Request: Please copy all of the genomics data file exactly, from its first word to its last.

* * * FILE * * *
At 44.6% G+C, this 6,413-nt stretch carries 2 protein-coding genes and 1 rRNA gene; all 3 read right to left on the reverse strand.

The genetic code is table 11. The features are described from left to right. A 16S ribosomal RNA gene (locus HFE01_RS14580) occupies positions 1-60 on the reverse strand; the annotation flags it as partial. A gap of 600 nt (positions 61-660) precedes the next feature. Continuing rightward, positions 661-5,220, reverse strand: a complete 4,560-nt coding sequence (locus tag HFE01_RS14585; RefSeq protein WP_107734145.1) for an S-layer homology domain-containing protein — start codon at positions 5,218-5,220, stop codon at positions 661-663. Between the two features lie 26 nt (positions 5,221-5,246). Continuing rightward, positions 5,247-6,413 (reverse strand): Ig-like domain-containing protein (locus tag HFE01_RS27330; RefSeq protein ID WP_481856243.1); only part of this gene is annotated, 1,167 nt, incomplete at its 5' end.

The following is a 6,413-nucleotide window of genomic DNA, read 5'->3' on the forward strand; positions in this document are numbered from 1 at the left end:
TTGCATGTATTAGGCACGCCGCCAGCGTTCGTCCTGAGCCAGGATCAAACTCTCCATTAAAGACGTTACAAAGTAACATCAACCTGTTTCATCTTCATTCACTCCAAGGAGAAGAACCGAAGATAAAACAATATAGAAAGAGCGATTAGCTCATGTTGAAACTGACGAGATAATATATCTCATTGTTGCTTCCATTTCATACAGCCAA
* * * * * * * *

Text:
At 44.6% G+C, this 6,413-nt stretch carries 2 protein-coding genes and 1 rRNA gene; all 3 read right to left on the reverse strand.

The genetic code is table 11. The features are described from left to right. A 16S ribosomal RNA gene (locus HFE01_RS14580) occupies positions 1-60 on the reverse strand; the annotation flags it as partial. A gap of 600 nt (positions 61-660) precedes the next feature. Continuing rightward, positions 661-5,220, reverse strand: a complete 4,560-nt coding sequence (locus tag HFE01_RS14585; RefSeq protein WP_107734145.1) for an S-layer homology domain-containing protein — start codon at positions 5,218-5,220, stop codon at positions 661-663. Between the two features lie 26 nt (positions 5,221-5,246). Continuing rightward, positions 5,247-6,413 (reverse strand): Ig-like domain-containing protein (locus tag HFE01_RS27330; RefSeq protein ID WP_481856243.1); only part of this gene is annotated, 1,167 nt, incomplete at its 5' end.

The following is a 6,413-nucleotide window of genomic DNA, read 5'->3' on the forward strand; positions in this document are numbered from 1 at the left end:
TTGCATGTATTAGGCACGCCGCCAGCGTTCGTCCTGAGCCAGGATCAAACTCTCCATTAAAGACGTTACAAAGTAACATCAACCTGTTTCATCTTCATTCACTCCAAGGAGAAGAACCGAAGATAAAACAATATAGAAAGAGCGATTAGCTCATGTTGAAACTGACGAGATAATATATCTCATTGTTGCTTCCATTTCATACAGCCAA